Drone Assassinations Are Being Carried Out in Our Name

This is a story about drones. It is not about how companies like Amazon and Alibaba are experimenting with drones to deliver their goods to customers or how the U.S. Federal Aviation Administration, while still trying to develop overarching regulations for the use of drones, continues to hand out exemptions for their commercial use. It is not about a bill (the Secure Our Borders First Act) that would allow the use of drones “24 hours per day and for 7 days per week,” or about the acquisition of drones by police departments around the country, or how several media companies intend to use them for news-gathering purposes, or how it came to pass that a small drone crashed on White House grounds not too long ago, or the fact that the FAA issued a 30 mile no-fly zone around the Super Bowl.

While torture, rendition, secret prisons, and the hell that is Guantanamo can be placed directly at the doorsteps of George W. Bush, Dick Cheney, and Donald Rumsfeld, the accelerated use of drones—originally mapped out by the Bush administrations—is a direct outgrowth of the policies of President Barack Obama.

According to a report by the Bureau of Investigative Journalism, “At least 2,464 people have now been killed by U.S. drone strikes outside the country’s declared war zones [Afghanistan and Iraq] since President Barack Obama’s inauguration six years ago.” The “number of confirmed drone strikes…stands at 456,” and, the Bureau pointed out, more than 300 civilians have been killed by those strikes. If drone strikes killing civilians in Afghanistan and Iraq were added, the number is closer to 1,000.

In his recent New York Times review of Grégoire Chamayou’s book, A Theory Of The Drone, Martin Van Creveld wrote: “Enter the drones. To put it briefly, drones are unmanned aerial vehicles that carry sensors to identify targets, and are capable of striking those targets very, very precisely. The ones used by the United States Armed Forces in Afghanistan are often operated from bases in Nevada, so far away as to raise the question of whether their use constitutes war or murder. That is because the victims, most of them suspected terrorists and insurgents in various developing countries around the world, have no way to fire back. Quite often they are killed before they even know they have been targeted. In other cases they are hunted like rabbits.”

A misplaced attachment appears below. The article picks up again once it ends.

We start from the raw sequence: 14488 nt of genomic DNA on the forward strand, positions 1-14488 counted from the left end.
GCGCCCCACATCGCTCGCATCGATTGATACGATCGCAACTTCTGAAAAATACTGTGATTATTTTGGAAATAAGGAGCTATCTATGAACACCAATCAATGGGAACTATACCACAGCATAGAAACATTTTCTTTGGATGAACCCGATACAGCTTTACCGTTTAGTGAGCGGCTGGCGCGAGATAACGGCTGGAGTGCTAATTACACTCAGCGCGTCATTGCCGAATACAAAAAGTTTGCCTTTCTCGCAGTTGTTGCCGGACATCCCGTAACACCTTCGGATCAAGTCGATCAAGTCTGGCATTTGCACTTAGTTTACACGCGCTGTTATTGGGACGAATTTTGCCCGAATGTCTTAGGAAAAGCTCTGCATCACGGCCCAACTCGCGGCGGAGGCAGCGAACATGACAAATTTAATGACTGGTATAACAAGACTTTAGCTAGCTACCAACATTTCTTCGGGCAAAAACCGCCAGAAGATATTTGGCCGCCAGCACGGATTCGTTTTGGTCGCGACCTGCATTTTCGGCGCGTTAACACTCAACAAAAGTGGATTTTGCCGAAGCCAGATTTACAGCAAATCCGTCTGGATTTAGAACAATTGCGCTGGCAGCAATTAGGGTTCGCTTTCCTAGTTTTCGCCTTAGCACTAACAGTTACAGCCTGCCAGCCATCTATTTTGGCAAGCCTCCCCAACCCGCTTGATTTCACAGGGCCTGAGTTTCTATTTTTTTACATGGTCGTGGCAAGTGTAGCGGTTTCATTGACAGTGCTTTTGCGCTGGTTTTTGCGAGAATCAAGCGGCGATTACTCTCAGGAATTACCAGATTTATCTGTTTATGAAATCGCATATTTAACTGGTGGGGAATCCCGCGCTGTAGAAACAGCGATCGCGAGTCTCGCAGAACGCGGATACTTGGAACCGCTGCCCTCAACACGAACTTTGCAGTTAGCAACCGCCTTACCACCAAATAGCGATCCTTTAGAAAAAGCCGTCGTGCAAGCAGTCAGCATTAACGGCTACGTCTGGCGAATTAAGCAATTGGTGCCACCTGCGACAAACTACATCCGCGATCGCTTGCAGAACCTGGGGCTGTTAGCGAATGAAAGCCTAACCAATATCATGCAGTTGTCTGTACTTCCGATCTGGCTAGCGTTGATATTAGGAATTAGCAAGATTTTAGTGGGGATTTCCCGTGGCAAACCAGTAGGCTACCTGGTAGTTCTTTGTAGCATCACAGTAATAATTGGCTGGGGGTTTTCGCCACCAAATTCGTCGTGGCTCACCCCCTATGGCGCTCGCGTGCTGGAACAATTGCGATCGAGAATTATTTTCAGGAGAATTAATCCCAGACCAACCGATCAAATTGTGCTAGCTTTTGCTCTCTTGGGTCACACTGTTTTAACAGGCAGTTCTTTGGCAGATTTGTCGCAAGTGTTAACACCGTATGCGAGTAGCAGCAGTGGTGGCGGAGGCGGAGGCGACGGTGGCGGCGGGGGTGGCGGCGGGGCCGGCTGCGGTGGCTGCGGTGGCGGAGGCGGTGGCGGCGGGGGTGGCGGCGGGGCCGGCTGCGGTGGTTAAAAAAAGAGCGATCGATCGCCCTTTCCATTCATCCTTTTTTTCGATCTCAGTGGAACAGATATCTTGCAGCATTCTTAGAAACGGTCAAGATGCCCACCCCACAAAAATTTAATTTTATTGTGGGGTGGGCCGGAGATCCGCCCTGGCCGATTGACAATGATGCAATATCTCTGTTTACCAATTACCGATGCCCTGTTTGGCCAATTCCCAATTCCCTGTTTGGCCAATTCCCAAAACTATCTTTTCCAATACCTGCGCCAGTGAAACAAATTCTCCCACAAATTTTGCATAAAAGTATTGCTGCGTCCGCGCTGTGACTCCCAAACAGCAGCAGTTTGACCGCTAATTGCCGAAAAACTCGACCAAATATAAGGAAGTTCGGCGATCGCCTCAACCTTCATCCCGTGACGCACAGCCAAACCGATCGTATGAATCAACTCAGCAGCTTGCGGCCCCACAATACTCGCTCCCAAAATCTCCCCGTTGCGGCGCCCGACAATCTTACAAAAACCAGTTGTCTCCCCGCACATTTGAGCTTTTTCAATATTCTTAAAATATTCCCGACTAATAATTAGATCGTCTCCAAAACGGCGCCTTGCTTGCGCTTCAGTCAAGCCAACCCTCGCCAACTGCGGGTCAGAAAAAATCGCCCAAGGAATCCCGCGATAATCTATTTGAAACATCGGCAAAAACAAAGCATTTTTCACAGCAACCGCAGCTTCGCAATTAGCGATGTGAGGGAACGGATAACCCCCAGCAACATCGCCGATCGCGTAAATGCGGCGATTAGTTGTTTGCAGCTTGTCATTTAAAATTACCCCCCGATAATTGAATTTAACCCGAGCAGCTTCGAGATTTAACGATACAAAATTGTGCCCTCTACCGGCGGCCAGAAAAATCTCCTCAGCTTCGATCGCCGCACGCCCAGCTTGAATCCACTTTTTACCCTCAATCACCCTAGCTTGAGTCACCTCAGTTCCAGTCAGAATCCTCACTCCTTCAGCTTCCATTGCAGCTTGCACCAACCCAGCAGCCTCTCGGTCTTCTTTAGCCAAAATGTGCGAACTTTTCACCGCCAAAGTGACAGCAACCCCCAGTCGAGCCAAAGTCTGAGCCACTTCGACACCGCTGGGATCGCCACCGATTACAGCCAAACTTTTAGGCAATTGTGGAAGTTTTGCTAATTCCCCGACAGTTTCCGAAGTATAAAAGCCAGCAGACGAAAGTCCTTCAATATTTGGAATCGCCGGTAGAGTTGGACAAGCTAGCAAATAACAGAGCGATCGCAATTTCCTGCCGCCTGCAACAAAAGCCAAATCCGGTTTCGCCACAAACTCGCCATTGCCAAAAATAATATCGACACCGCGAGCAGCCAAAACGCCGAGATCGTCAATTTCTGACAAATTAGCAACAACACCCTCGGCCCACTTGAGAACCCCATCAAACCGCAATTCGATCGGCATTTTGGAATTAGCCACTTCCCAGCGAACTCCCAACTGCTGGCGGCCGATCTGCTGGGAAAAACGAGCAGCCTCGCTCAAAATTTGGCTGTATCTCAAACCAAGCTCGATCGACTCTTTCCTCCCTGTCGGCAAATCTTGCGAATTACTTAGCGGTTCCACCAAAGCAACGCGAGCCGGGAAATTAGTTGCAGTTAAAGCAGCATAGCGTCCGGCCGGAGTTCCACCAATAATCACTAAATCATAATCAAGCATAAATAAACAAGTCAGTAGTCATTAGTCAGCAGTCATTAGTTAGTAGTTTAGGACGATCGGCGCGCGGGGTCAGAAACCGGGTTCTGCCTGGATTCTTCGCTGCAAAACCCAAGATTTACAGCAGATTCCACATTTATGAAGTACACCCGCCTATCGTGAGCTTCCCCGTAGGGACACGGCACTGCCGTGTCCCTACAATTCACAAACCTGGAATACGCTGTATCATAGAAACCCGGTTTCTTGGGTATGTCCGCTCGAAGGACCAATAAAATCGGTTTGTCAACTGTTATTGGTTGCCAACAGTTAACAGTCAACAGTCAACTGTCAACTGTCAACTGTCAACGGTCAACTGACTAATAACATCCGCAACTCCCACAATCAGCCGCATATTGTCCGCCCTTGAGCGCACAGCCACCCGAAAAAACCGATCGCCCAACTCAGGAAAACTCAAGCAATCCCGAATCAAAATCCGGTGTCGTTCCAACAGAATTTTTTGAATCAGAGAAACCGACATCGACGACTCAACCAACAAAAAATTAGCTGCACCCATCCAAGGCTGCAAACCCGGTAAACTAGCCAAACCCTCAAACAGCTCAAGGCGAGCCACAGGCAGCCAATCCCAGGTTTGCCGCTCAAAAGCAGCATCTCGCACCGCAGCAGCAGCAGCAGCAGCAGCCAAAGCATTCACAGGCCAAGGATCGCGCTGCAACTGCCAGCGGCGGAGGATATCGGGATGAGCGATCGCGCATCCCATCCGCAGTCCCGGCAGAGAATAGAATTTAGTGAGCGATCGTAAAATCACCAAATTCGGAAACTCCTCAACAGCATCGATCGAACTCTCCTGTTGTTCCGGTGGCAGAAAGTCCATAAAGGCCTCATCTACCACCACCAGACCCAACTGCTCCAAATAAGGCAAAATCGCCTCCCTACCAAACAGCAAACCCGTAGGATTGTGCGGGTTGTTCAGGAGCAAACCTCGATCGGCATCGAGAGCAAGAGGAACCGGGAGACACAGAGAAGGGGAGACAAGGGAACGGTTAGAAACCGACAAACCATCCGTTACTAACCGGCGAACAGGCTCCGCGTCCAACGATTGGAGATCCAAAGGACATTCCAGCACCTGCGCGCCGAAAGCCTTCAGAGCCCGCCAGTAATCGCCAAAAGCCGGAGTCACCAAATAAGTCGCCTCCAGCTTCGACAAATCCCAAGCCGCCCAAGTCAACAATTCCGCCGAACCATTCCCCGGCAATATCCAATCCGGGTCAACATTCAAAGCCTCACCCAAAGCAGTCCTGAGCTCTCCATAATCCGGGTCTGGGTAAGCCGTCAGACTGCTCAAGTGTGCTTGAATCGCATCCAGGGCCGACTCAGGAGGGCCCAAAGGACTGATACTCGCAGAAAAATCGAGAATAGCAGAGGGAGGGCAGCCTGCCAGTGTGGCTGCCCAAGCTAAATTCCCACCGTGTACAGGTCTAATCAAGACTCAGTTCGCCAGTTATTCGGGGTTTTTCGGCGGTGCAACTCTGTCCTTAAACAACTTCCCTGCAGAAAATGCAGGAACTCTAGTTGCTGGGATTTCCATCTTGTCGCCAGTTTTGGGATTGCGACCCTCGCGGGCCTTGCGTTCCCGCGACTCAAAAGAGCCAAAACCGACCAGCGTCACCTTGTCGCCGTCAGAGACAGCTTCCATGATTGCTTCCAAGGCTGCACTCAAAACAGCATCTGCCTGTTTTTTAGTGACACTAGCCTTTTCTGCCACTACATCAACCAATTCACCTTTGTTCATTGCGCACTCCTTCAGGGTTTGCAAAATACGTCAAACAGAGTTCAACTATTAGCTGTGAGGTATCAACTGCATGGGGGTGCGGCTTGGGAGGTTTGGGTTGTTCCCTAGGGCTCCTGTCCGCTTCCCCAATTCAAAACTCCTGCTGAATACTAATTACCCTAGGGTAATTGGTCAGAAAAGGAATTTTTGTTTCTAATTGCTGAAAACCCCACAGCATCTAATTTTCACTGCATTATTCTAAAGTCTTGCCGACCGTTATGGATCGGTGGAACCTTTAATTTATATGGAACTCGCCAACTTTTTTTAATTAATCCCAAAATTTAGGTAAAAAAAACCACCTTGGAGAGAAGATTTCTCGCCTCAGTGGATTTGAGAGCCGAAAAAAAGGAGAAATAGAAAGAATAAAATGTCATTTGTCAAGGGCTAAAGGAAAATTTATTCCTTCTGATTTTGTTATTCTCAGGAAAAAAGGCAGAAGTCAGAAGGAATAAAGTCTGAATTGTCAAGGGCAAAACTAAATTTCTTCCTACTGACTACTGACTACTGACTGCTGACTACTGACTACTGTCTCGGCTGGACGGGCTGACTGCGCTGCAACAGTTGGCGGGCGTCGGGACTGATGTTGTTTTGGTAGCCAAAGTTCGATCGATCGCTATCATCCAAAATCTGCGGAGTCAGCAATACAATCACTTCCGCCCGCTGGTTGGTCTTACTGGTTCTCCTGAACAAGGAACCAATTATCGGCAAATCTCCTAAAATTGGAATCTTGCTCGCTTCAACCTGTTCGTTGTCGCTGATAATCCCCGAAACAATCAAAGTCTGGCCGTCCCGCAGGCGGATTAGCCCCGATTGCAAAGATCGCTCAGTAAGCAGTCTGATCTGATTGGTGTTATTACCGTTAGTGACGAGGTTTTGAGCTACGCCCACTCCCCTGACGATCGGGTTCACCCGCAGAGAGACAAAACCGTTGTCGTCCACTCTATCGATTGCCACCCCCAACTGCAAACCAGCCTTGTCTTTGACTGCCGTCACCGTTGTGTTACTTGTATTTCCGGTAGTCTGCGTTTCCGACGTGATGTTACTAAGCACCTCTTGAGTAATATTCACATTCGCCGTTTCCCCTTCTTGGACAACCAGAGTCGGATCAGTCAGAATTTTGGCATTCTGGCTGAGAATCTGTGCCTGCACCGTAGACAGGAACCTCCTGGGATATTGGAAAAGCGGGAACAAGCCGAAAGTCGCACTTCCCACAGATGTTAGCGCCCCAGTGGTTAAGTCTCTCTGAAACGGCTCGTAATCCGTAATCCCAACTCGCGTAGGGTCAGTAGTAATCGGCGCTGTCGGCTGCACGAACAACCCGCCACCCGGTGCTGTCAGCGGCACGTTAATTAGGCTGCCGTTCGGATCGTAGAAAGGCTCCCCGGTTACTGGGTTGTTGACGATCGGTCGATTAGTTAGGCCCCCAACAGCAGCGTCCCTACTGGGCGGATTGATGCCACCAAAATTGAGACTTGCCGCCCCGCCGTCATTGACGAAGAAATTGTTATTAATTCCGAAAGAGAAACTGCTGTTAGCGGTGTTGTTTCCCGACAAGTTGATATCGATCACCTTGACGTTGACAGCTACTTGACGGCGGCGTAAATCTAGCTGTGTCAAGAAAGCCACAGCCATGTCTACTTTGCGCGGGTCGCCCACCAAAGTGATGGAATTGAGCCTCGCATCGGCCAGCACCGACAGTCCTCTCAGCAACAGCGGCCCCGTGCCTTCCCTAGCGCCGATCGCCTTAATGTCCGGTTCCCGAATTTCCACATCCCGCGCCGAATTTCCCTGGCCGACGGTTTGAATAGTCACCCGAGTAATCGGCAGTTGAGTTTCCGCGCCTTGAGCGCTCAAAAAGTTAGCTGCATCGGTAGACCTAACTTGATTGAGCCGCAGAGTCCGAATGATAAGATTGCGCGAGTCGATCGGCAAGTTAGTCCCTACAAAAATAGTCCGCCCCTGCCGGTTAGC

Crevold, professor emeritus of the Hebrew University of Jerusalem and author of Wargames: From Gladiators to Gigabytes, points out that: “The implications of these realities are far-reaching. What do they mean for the ethical basis of war? Does not the fact that there is no mutuality sweep away any idea that war should be moral and just? And what about the law of war itself? Drones cannot take prisoners or look after enemy wounded. Worst of all: May not governments start using their killer drones not just in wars waged against foreigners in faraway countries but also at home, against their own citizens?”

Each month, the Bureau of Investigative Journalism puts together a report “into covert U.S. drone attacks, which are run in two separate missions—one by the CIA and one for the Pentagon by its special forces outfit, Joint Special Operations Command (JSOC).” Research by the Bureau “shows there have now been nearly nine times more strikes under Obama in Pakistan, Yemen and Somalia than there were under his predecessor, George W Bush.” Focusing on drone strikes “on countries outside the U.S.’s declared war zones of Iraq and Afghanistan,” the report noted that in January 2015, there was “an intensification of the U.S. campaign in both Pakistan and Yemen,” which resulted in the “most strikes in January in Pakistan since July 2014”; the “highest monthly casualty rate in Pakistan for six months”; “A confirmed CIA drone strike in Yemen [that] reportedly kills a child”; and, “Two possible U.S. strikes kill at least 45 in a day in Somalia.”

In an essay published this past November in the New Yorker, titled “The Unblinking Stare: The drone war in Pakistan,” Steve Coll reported that, “Last year, in a speech at the National Defense University, President Obama acknowledged that U.S. drones had killed civilians. He called these incidents ‘heartbreaking tragedies,’ which would haunt him and those in his chain of command for ‘as long as we live.’ But he went on to defend drones as the most discriminating aerial bombers available in modern warfare—preferable to piloted aircraft or cruise missiles. Jets and missiles cannot linger to identify and avoid noncombatants before striking, and, the President said, they are likely to cause ‘more civilian casualties and more local outrage’.”

Although the use of drones has received bipartisan support in Congress, Coll raised three important questions: “[D]o drones actually represent a humanitarian advance in air combat? Or do they create a false impression of exactitude? And do they really serve the best interests of the United States?” To paraphrase President Obama: There are no Democratic Party drones or Republican Party drones, there are no red state drones or blue state drones; there is only the United States of Drones.



Bill Berkowitz is a freelance writer covering conservative movements.